According to Chinese state media, the government continues to fight the high level of car prices in the country by allowing a trial program designed to protect unauthorized dealers selling imported cars to be expanded to northern city of Tianjin.
Automakers fighting for a top position in the world’s largest auto market have more worries today than ever – the economy is creeping to its slowest pace since the 1990s, the auto sales have started to slowdown during the first four months of the year, while incentives and subsidies are higher than ever, eroding profit margins. And they also face the threat of the “parallel import” scheme, which was first established in Shanghai’s free trade zone in February. The system protects and allows unauthorized dealers to deliver cars that are almost always cheaper then the ones sold through official channels, with the blessing of the car producers. They are priced way better than their official counterparts, but the customers do lose the after-sales service or quality guarantee.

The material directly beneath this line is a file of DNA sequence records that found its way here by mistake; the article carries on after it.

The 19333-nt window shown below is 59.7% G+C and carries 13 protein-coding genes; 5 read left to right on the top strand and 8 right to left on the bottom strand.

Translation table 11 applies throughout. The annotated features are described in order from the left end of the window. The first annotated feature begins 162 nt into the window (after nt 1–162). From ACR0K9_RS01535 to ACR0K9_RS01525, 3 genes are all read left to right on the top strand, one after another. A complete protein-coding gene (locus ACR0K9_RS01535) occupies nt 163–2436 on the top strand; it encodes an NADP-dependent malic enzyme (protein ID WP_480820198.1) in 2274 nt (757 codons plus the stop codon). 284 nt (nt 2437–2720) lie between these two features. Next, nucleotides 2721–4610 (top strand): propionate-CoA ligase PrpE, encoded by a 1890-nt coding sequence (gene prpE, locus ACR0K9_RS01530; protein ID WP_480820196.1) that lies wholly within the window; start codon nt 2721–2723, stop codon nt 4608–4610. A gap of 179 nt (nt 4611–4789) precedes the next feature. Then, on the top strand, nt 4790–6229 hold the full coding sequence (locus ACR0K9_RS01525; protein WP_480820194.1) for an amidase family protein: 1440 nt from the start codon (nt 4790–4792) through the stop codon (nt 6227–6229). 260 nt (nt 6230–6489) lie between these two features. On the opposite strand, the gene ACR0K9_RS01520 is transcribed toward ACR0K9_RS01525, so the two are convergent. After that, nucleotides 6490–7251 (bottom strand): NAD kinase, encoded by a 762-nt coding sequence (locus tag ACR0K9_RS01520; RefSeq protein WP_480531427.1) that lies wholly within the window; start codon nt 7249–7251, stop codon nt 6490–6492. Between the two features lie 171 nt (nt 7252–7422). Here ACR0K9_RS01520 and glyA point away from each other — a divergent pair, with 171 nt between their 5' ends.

Now, according to the ruling Communist Party’s official newspaper, the program will extend its presence to Tianjin since June – actually giving the official nod on the already flourishing market centered around imported cars available in the city. The official take is that the pilot program would promote fair competition and allow customers a wider choosing base – though sources point out it’s one measure intended to help lower official car prices, which are usually higher than elsewhere in China, the world’s largest single auto market.